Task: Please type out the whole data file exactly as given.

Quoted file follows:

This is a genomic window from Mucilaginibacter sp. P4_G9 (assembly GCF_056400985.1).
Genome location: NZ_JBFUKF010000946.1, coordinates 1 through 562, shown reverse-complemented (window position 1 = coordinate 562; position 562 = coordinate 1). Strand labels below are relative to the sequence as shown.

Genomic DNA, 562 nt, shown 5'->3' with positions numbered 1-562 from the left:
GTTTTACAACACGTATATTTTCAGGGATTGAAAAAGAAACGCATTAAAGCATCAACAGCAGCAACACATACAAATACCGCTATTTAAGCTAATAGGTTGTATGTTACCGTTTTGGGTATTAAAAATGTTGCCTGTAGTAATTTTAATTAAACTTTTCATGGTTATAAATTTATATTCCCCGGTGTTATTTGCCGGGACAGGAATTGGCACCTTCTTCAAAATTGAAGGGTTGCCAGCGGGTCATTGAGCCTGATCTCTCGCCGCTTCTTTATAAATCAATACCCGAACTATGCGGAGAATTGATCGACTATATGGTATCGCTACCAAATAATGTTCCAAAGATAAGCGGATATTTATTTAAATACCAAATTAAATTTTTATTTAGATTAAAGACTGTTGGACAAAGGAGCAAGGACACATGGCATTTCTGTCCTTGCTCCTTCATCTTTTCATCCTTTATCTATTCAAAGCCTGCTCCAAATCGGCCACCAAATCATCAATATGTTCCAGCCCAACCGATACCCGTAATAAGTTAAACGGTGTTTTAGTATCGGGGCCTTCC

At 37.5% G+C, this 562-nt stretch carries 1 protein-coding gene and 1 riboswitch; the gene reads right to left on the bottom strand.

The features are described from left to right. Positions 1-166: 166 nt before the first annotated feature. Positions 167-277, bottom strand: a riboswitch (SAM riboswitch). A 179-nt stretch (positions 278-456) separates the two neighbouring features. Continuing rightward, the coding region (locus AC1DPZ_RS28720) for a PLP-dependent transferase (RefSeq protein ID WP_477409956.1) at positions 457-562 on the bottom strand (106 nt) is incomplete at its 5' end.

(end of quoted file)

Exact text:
This is a genomic window from Mucilaginibacter sp. P4_G9 (assembly GCF_056400985.1).
Genome location: NZ_JBFUKF010000946.1, coordinates 1 through 562, shown reverse-complemented (window position 1 = coordinate 562; position 562 = coordinate 1). Strand labels below are relative to the sequence as shown.

Genomic DNA, 562 nt, shown 5'->3' with positions numbered 1-562 from the left:
GTTTTACAACACGTATATTTTCAGGGATTGAAAAAGAAACGCATTAAAGCATCAACAGCAGCAACACATACAAATACCGCTATTTAAGCTAATAGGTTGTATGTTACCGTTTTGGGTATTAAAAATGTTGCCTGTAGTAATTTTAATTAAACTTTTCATGGTTATAAATTTATATTCCCCGGTGTTATTTGCCGGGACAGGAATTGGCACCTTCTTCAAAATTGAAGGGTTGCCAGCGGGTCATTGAGCCTGATCTCTCGCCGCTTCTTTATAAATCAATACCCGAACTATGCGGAGAATTGATCGACTATATGGTATCGCTACCAAATAATGTTCCAAAGATAAGCGGATATTTATTTAAATACCAAATTAAATTTTTATTTAGATTAAAGACTGTTGGACAAAGGAGCAAGGACACATGGCATTTCTGTCCTTGCTCCTTCATCTTTTCATCCTTTATCTATTCAAAGCCTGCTCCAAATCGGCCACCAAATCATCAATATGTTCCAGCCCAACCGATACCCGTAATAAGTTAAACGGTGTTTTAGTATCGGGGCCTTCC

At 37.5% G+C, this 562-nt stretch carries 1 protein-coding gene and 1 riboswitch; the gene reads right to left on the bottom strand.

The features are described from left to right. Positions 1-166: 166 nt before the first annotated feature. Positions 167-277, bottom strand: a riboswitch (SAM riboswitch). A 179-nt stretch (positions 278-456) separates the two neighbouring features. Continuing rightward, the coding region (locus AC1DPZ_RS28720) for a PLP-dependent transferase (RefSeq protein ID WP_477409956.1) at positions 457-562 on the bottom strand (106 nt) is incomplete at its 5' end.